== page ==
Advertisement

Archive for Tuesday, October 26, 2010

Fraternal Order of Police, county hope to work out differences centering on lodge, shooting range

October 26, 2010

Advertisement

In hopes of putting an end to a three-year lawsuit, the local Fraternal Order of Police chapter and the Douglas County Commission have reached an truce.

The police group has agreed to seek a conditional-use permit for its decades-old firing range at its lodge near Lone Star Lake, 768 E. 661 Diagonal Road. The FOP also plans to meet with neighbors to discuss what restrictions they would want to see imposed on the property that acts as a training ground for Lawrence police officers and Douglas County Sheriff deputies.

“The county has encouraged the FOP to see what the restrictions would be, meet with neighbors to talk about concerns and maybe work everything out,” said Mike Riling, the attorney representing FOP. “It could be a good win-win for everyone.”

Several years ago, neighbors complained they could hear gunshots at night near the lodge. Upon further investigation, the county realized it had never officially grandfathered in the use of a firing range or approved any special permits for it.

In 2007, the FOP filed a lawsuit after the county asked the organization to seek a conditional-use permit for the 95-acre tract that the group has owned for more than 40 years.

Last summer, Douglas County District Judge Peggy Kittel ruled in favor of the county commission on two main issues in the lawsuit.

The FOP had argued that the club is zoned as a “country club” and therefore didn’t need a conditional-use permit for the firing range.

Kittel ruled that FOP’s property doesn’t fall under the country club classification, and even if it did, the FOP would still need to obtain a permit to use firearms there. Several issues remained that Kittel hasn’t ruled on.

The agreement between FOP and the county stops legal proceedings until June 1. The county has said it would not use the FOP’s conditional-use permit application against the organization if the issue were to return to court.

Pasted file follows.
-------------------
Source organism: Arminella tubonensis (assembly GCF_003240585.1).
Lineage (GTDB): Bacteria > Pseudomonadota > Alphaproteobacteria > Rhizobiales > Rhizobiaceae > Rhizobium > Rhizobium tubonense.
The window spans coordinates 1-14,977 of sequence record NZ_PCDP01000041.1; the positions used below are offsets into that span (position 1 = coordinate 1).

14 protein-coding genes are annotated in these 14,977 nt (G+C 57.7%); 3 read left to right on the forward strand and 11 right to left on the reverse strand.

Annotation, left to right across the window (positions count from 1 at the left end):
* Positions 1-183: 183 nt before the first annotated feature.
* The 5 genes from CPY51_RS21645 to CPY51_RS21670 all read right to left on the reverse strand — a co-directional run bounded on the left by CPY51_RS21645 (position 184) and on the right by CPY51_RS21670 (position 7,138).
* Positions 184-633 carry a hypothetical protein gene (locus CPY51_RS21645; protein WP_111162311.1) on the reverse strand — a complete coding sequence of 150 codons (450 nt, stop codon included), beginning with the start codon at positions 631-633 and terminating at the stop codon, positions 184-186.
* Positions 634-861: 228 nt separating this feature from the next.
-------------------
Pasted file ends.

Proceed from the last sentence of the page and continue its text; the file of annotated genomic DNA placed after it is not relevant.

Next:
“That has been the sticking point up until now,” said Evan Ice, an attorney for Douglas County. “They were afraid if they applied and didn’t get (a conditional-use permit) or got one with a lot of conditions attached to it, they were going to be stuck.”

If the FOP doesn’t like the county’s final decision on the conditional-use permit, it can return to court and take up the issues that Kittel hasn’t ruled on. If that would happen, both parties noted an appeal to the Kansas Court of Appeals would be likely.

“Everyone’s a little tired of litigation. We want to see if we can’t come up with a settlement everyone can be happy with,” Riling said.

Comments

Michael Capra 4 years, 1 month ago

man can anyone just settle this crap one on one anymore

JimmyJoeBob 4 years, 1 month ago

The FOP should just tell the county and city to spend some money and build a shooting range for their employees and let them worry about getting a permit. Then all the members of the FOP can shoot on their property whenever they want, just like any other private county citizen can do. Or are we going to set up dates and times when any other citizens can shoot on their properties. No more hunting on Sundays, holidays and etc.

Randall Barnes 4 years, 1 month ago

come on get real.they have been shooting at the range for how many years ? just like how many years have the locomotives been blowing the horns in north lawrence ? if your gonna live near the range thats part of the deal.if you don't like the noise then move.

rousseau108 4 years, 1 month ago

Oh no, people heard them shooting at night. How awful. Of course we should prevent cops from practicing shooting at night because everyone knows cops would never have to shoot in the dark.

Commenting has been disabled for this item.